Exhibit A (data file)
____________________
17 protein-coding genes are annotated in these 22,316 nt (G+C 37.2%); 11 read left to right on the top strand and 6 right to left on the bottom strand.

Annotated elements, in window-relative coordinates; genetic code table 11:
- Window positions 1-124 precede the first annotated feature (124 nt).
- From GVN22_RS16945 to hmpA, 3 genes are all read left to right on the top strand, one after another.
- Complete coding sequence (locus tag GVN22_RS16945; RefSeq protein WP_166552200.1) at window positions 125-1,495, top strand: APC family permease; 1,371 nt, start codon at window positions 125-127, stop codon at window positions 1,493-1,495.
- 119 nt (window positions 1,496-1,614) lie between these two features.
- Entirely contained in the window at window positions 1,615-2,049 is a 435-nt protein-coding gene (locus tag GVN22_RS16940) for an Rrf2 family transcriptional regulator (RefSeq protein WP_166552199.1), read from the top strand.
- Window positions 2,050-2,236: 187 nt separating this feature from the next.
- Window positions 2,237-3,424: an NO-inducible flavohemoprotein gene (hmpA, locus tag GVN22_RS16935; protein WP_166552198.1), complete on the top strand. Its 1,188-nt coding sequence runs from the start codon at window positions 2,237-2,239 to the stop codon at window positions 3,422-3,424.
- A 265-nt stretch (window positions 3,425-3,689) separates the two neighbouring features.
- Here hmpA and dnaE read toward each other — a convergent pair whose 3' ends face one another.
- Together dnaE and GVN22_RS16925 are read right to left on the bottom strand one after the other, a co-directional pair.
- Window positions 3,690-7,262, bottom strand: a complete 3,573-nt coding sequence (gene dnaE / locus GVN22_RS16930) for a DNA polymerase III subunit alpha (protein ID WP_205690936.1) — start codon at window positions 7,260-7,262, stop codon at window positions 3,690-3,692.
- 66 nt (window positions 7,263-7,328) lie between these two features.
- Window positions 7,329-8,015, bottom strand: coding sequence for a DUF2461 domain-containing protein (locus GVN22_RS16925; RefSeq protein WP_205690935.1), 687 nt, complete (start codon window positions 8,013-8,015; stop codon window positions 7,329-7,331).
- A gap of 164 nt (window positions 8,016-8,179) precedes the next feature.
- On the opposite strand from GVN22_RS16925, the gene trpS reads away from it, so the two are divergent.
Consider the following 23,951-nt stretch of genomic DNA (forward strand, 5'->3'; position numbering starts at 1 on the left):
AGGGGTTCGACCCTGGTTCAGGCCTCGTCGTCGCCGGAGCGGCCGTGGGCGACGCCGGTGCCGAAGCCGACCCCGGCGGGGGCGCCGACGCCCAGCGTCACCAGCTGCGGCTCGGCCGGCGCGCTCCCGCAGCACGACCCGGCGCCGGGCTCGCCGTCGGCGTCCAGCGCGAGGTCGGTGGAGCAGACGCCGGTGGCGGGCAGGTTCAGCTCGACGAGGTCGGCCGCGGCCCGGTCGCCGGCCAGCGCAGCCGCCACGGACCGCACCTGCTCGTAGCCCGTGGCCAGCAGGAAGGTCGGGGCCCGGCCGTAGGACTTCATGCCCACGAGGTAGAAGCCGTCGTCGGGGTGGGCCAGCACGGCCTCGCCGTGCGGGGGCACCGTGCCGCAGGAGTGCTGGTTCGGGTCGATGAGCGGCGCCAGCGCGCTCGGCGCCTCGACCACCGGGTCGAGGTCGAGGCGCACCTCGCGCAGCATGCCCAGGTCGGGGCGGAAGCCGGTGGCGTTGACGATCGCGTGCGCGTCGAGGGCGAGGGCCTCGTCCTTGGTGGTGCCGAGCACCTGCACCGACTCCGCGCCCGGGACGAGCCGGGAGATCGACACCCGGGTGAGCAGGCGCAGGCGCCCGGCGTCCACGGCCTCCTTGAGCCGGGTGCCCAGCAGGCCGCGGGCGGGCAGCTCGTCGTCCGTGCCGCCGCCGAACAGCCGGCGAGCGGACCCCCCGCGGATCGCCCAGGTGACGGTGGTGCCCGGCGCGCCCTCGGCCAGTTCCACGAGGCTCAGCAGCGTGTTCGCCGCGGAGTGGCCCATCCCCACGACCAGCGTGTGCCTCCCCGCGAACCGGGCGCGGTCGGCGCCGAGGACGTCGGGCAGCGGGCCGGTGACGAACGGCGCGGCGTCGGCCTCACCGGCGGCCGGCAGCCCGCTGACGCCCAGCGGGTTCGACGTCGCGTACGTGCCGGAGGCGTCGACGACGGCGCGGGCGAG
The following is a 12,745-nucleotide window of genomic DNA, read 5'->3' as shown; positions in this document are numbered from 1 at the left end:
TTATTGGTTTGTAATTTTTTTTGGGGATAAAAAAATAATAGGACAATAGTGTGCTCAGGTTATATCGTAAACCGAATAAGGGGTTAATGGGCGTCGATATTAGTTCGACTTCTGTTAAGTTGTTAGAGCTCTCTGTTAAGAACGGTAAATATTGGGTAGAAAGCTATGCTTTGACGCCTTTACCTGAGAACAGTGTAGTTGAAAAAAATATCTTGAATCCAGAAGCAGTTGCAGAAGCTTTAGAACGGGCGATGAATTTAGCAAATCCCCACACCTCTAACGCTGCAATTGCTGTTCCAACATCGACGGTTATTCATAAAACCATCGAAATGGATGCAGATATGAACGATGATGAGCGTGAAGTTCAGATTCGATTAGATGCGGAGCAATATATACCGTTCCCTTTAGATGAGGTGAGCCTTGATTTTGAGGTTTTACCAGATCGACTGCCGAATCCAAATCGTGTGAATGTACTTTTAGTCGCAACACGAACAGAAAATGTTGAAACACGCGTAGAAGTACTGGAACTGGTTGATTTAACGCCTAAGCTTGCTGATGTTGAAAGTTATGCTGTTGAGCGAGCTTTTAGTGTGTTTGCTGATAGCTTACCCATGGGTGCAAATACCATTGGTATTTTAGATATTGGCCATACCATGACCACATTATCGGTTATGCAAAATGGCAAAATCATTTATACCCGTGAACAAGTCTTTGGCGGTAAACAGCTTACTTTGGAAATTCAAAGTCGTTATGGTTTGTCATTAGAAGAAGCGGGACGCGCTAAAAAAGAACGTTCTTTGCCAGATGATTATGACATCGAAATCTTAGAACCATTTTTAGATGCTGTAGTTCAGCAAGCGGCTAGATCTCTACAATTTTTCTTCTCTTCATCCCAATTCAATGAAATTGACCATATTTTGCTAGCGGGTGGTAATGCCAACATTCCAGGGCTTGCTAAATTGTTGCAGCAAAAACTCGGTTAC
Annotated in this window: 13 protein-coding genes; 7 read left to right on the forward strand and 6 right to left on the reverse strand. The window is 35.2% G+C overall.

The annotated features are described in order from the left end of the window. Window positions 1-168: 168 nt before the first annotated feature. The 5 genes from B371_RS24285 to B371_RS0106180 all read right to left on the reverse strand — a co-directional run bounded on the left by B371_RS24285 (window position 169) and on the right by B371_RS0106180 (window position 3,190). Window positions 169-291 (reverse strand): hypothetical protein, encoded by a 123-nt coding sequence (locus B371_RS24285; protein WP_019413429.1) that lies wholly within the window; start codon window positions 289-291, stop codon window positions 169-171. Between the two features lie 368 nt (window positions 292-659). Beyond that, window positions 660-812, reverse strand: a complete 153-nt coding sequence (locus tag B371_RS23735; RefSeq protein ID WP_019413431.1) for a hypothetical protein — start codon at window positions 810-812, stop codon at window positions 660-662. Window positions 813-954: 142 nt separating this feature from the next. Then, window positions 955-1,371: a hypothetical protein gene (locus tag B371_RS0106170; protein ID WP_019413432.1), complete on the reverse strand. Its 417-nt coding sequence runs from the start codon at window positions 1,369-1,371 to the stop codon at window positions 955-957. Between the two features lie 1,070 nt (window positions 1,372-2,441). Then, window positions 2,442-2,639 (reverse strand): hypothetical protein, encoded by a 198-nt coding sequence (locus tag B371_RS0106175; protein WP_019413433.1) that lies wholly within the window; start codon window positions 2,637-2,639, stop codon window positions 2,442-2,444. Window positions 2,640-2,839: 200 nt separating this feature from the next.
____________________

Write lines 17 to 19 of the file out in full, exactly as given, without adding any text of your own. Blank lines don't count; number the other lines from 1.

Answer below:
- On the opposite strand from GVN22_RS16925, the gene trpS reads away from it, so the two are divergent.
Consider the following 23,951-nt stretch of genomic DNA (forward strand, 5'->3'; position numbering starts at 1 on the left):
AGGGGTTCGACCCTGGTTCAGGCCTCGTCGTCGCCGGAGCGGCCGTGGGCGACGCCGGTGCCGAAGCCGACCCCGGCGGGGGCGCCGACGCCCAGCGTCACCAGCTGCGGCTCGGCCGGCGCGCTCCCGCAGCACGACCCGGCGCCGGGCTCGCCGTCGGCGTCCAGCGCGAGGTCGGTGGAGCAGACGCCGGTGGCGGGCAGGTTCAGCTCGACGAGGTCGGCCGCGGCCCGGTCGCCGGCCAGCGCAGCCGCCACGGACCGCACCTGCTCGTAGCCCGTGGCCAGCAGGAAGGTCGGGGCCCGGCCGTAGGACTTCATGCCCACGAGGTAGAAGCCGTCGTCGGGGTGGGCCAGCACGGCCTCGCCGTGCGGGGGCACCGTGCCGCAGGAGTGCTGGTTCGGGTCGATGAGCGGCGCCAGCGCGCTCGGCGCCTCGACCACCGGGTCGAGGTCGAGGCGCACCTCGCGCAGCATGCCCAGGTCGGGGCGGAAGCCGGTGGCGTTGACGATCGCGTGCGCGTCGAGGGCGAGGGCCTCGTCCTTGGTGGTGCCGAGCACCTGCACCGACTCCGCGCCCGGGACGAGCCGGGAGATCGACACCCGGGTGAGCAGGCGCAGGCGCCCGGCGTCCACGGCCTCCTTGAGCCGGGTGCCCAGCAGGCCGCGGGCGGGCAGCTCGTCGTCCGTGCCGCCGCCGAACAGCCGGCGAGCGGACCCCCCGCGGATCGCCCAGGTGACGGTGGTGCCCGGCGCGCCCTCGGCCAGTTCCACGAGGCTCAGCAGCGTGTTCGCCGCGGAGTGGCCCATCCCCACGACCAGCGTGTGCCTCCCCGCGAACCGGGCGCGGTCGGCGCCGAGGACGTCGGGCAGCGGGCCGGTGACGAACGGCGCGGCGTCGGCCTCACCGGCGGCCGGCAGCCCGCTGACGCCCAGCGGGTTCGACGTCGCGTACGTGCCGGAGGCGTCGACGACGGCGCGGGCGAG